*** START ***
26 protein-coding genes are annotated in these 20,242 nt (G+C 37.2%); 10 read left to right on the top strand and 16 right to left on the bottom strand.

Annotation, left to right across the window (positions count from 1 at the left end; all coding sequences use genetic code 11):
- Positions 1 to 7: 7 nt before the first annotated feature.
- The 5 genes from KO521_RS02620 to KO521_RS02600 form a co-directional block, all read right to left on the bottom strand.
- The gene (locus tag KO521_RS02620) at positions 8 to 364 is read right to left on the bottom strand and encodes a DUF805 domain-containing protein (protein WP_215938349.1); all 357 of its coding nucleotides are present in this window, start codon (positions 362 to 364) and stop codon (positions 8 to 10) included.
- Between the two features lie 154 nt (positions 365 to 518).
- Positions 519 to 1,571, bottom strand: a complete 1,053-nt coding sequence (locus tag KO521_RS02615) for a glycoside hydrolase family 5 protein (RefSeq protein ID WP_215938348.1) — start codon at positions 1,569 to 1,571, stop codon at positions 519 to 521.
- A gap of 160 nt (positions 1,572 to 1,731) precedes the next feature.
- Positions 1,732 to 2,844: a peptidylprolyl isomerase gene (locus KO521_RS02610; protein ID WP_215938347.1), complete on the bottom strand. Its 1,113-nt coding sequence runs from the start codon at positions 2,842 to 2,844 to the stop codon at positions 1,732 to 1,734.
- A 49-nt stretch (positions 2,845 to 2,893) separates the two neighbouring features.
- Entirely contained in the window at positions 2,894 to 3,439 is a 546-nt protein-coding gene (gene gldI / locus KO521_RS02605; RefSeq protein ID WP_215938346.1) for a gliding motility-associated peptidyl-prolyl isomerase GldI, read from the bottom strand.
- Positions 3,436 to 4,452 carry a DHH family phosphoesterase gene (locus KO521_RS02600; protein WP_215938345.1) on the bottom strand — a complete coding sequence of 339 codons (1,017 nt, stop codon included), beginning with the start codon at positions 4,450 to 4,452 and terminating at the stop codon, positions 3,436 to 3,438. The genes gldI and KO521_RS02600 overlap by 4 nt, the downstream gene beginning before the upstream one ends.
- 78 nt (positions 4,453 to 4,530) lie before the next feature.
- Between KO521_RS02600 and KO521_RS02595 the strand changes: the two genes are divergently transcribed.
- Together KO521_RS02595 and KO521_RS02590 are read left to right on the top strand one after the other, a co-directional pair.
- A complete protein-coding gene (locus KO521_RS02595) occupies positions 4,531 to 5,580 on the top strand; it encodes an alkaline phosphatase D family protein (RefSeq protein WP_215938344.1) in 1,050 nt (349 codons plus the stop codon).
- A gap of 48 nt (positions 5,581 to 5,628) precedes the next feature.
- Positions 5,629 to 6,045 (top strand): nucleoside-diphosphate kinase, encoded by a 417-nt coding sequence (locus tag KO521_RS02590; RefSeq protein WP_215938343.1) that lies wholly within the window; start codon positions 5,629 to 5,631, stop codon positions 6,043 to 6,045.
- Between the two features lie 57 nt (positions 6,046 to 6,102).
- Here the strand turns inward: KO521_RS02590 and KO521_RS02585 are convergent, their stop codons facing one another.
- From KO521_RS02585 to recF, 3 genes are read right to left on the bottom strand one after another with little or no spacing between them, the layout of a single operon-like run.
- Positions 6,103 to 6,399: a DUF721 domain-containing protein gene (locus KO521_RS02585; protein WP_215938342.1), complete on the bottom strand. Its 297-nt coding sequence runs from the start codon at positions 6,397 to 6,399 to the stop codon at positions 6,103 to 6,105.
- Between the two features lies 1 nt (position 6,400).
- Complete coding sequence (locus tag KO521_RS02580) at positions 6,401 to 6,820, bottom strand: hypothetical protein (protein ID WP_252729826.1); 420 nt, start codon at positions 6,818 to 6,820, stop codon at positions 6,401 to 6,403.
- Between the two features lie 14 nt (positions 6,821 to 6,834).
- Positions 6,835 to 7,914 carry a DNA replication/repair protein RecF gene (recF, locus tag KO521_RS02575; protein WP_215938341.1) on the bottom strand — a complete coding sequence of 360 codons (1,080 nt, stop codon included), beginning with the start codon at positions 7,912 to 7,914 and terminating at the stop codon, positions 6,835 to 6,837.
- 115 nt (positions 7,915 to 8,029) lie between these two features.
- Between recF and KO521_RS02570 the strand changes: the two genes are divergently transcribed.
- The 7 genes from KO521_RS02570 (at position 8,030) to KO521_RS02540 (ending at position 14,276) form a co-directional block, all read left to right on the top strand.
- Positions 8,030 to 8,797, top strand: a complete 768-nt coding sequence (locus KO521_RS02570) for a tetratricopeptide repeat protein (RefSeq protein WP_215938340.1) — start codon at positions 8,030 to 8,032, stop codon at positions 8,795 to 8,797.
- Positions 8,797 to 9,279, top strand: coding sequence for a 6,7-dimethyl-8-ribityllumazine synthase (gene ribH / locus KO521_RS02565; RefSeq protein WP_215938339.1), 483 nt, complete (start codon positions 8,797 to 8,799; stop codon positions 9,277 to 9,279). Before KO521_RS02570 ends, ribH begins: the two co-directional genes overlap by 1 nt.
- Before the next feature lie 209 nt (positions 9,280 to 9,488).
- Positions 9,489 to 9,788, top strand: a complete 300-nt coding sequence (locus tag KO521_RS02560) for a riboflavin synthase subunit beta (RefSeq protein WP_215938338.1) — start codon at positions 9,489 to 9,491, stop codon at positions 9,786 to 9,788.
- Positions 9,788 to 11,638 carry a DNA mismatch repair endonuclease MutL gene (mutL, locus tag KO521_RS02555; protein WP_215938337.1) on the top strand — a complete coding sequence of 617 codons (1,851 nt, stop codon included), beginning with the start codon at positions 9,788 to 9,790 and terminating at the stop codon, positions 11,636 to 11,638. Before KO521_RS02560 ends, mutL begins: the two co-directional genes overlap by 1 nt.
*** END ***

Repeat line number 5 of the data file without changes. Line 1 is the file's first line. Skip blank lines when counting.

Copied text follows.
- The gene (locus tag KO521_RS02620) at positions 8 to 364 is read right to left on the bottom strand and encodes a DUF805 domain-containing protein (protein WP_215938349.1); all 357 of its coding nucleotides are present in this window, start codon (positions 362 to 364) and stop codon (positions 8 to 10) included.